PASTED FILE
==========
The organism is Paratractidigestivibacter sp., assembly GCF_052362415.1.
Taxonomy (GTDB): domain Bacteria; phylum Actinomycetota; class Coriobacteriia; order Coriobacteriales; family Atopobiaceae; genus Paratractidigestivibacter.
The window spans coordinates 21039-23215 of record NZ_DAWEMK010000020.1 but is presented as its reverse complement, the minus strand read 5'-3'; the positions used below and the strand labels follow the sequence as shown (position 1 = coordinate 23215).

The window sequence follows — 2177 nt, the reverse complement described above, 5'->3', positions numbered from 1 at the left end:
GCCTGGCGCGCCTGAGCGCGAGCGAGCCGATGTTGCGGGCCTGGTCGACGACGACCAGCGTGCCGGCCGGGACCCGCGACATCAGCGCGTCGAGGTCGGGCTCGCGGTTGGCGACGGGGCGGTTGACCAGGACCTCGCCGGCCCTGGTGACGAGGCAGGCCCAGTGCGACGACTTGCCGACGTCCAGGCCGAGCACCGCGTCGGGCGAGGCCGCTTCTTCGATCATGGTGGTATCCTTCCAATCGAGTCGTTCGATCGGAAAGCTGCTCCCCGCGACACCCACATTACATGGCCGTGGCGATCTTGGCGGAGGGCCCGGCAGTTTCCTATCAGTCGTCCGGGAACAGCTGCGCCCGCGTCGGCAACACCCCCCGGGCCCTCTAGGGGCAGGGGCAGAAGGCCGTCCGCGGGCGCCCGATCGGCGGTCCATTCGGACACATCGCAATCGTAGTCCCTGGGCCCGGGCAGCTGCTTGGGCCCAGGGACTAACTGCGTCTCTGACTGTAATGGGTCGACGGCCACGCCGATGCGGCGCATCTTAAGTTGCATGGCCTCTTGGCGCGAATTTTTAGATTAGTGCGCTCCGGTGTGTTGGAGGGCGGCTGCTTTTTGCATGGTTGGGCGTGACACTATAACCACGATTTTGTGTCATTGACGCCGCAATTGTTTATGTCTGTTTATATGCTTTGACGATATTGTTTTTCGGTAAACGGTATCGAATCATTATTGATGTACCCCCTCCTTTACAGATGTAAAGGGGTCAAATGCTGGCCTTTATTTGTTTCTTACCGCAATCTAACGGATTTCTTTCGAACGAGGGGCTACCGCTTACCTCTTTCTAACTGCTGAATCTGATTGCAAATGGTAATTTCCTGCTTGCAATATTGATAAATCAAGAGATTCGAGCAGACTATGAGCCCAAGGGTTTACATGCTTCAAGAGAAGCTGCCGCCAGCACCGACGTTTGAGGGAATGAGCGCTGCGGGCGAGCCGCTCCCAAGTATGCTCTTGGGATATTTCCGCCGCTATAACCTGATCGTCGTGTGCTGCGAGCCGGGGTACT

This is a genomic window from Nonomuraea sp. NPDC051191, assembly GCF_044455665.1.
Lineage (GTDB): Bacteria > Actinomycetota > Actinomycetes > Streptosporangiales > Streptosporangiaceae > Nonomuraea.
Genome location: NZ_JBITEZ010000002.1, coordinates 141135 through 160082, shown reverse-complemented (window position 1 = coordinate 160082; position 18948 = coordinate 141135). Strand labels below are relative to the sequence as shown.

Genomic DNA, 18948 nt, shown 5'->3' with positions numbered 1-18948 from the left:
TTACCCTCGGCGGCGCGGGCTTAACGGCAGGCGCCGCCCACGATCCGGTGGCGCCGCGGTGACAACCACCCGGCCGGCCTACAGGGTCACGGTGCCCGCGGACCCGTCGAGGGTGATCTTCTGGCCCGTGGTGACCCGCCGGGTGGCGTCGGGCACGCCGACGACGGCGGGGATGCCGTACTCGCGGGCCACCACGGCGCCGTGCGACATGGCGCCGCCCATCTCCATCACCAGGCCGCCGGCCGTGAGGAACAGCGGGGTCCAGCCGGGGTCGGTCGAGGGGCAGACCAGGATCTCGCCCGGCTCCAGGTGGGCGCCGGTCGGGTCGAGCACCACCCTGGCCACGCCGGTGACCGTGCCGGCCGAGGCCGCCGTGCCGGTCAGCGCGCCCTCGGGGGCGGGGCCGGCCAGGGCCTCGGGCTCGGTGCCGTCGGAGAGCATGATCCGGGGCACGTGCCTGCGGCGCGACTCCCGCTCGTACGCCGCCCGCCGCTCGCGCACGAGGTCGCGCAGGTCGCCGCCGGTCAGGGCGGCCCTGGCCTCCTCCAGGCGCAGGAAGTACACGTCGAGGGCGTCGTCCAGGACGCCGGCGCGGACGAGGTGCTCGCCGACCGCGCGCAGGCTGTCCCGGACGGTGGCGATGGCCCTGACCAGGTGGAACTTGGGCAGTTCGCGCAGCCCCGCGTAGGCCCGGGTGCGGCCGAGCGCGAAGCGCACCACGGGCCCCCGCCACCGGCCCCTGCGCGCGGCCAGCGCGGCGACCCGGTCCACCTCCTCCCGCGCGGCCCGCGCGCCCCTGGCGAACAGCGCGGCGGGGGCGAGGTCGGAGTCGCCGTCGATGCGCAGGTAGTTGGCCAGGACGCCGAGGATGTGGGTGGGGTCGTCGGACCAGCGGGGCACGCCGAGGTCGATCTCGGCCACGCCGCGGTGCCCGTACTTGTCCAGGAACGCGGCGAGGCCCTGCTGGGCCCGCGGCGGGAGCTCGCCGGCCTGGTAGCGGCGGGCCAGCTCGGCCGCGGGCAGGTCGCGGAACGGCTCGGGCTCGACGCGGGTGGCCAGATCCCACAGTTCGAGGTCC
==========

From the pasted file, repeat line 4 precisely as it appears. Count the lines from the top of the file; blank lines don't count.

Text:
The window sequence follows — 2177 nt, the reverse complement described above, 5'->3', positions numbered from 1 at the left end: